Overall, we have grown significantly.
Our revenue has grown 20x compared to 2020. In terms of the number of students, we had merely a few 1000 students in 2020. Right now, it's more than 80,000, and we have experienced at least 20x growth in the number of students. We were a team of about 7-8 people in 2020, today, we are now around 40 people.
In the last three years, we have reached more than 20 million people across platforms. We have worked hard to make an impact. We have tried many different things from courses to master classes to events and we have received excellent responses in all these areas.
Ruhul Kader: That's an excellent overview. Let's break down different major themes there one by one. First, your thesis seems quite different from 2020. Back in those days, your thesis was more like building courses, skill development, those things. You still prioritize those things in terms of employability, and skills but you are also tying up placement with that core thesis. You are partnering with companies, building courses in skills for which there is a high demand in the market, and then training people on those skills and then connecting them with relevant jobs and the companies and those kinds of things. Standing today, could you please talk about what is the evolved core thesis of the company? What is the vision now?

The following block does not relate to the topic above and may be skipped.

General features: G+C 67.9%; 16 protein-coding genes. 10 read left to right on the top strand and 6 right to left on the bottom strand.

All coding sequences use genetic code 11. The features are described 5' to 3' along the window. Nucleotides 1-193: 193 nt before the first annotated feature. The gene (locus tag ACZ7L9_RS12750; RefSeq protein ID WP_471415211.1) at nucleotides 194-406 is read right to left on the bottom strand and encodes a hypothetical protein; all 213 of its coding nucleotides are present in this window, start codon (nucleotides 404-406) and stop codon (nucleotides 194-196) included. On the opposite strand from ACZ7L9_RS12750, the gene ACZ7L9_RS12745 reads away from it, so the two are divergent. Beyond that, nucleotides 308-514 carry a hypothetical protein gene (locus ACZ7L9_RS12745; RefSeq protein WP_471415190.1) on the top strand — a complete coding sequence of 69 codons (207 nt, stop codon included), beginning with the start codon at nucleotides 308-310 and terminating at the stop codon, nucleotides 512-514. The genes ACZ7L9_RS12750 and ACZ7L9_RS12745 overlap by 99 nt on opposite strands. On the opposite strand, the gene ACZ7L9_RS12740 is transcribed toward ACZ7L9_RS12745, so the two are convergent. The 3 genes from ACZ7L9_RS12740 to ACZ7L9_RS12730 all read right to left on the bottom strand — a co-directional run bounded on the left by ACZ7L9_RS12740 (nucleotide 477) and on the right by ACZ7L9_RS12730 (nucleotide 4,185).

Rare Al Samir: Our vision is simple: to create employability and to create one million job placements within the next few years. Now the question is how we can do that. We have seen in the market research when we entered into the market, what are the main reasons for a student being unemployed after their graduation?
One of the major reasons is the gap between academia and industry, where students are learning skills that have little demand in the market. Companies are looking for more practical and polished candidates and it is hard for students to prepare themselves following the existing academic curriculum. The ones who can still prepare themselves are a small number of students who are conscientious and work hard.
To give you an example, many people who work in the digital marketing space in Bangladesh necessarily didn't study digital marketing when they were in college. If you look at the existing university curriculum, universities don't teach digital marketing. But when these students enter the job market, they essentially have to work on these areas and it could be a challenge for many. This is just one example. There are many more similar skills that are core to today's world of work but our students don't learn at school.
The same goes for web development and similar skills. In many of these areas, students often learn the theoretical basis of these areas more than the practical aspects. So they lack the practical understanding of these skills. So when they join a tech company after graduation or go through a technical hiring process, they need to go through that practical development process. So that learning is also missing.